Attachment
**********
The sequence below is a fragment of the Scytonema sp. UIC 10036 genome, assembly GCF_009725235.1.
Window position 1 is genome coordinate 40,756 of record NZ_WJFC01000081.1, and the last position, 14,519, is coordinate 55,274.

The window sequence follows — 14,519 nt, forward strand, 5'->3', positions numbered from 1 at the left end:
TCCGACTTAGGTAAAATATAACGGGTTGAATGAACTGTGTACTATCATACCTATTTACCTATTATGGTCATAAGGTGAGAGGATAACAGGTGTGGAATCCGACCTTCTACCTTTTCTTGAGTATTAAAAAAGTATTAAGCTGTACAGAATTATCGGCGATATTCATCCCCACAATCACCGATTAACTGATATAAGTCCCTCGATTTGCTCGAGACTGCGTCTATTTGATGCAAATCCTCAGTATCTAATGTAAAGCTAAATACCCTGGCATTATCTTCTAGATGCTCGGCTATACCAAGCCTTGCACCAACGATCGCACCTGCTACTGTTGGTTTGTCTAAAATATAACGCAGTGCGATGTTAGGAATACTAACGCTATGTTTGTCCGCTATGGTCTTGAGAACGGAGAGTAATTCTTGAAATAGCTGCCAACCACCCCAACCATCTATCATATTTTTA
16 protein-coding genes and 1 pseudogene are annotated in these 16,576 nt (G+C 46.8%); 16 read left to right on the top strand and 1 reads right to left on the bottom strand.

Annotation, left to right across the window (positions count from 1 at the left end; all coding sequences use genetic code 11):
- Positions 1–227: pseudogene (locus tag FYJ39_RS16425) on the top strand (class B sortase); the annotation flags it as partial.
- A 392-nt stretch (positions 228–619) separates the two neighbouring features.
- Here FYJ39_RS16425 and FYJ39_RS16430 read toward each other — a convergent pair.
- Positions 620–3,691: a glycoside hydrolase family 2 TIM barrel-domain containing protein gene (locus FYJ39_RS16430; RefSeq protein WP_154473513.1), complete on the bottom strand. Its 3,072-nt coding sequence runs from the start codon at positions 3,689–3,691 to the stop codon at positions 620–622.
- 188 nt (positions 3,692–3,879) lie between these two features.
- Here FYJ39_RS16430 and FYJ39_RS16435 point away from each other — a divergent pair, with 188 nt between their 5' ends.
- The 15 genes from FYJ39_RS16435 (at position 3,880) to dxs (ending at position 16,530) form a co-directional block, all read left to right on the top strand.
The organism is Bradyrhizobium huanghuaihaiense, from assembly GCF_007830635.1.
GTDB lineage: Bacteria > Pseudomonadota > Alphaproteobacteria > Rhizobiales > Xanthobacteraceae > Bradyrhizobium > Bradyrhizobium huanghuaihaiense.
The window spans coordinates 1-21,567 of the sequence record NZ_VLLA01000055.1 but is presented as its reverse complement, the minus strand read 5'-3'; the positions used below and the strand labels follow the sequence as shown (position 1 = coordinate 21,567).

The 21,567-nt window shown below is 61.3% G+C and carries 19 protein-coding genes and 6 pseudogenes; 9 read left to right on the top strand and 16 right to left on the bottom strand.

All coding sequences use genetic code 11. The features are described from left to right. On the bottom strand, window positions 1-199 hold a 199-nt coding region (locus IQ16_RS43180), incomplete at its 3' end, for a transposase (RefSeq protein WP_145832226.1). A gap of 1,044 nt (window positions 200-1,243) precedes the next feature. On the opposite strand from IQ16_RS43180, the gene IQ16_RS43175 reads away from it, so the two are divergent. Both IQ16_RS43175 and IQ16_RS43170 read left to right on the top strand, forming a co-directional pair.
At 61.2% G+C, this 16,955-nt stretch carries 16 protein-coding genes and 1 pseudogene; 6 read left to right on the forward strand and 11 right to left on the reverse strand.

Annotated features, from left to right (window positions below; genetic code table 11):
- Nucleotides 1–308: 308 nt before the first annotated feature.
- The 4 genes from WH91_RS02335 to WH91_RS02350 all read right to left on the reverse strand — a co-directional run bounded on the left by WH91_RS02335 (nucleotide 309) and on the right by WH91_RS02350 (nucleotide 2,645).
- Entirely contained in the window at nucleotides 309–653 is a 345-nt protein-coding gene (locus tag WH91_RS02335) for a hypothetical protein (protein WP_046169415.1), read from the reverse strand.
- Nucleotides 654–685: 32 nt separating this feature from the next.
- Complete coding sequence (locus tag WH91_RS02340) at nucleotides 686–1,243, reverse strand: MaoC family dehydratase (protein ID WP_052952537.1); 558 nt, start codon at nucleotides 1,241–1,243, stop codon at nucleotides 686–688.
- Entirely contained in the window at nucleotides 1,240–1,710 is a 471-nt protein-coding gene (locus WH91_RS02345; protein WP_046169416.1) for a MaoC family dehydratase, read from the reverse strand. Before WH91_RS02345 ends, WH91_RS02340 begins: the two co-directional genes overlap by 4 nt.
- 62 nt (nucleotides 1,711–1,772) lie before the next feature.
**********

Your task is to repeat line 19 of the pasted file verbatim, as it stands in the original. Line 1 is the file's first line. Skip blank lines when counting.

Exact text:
At 61.2% G+C, this 16,955-nt stretch carries 16 protein-coding genes and 1 pseudogene; 6 read left to right on the forward strand and 11 right to left on the reverse strand.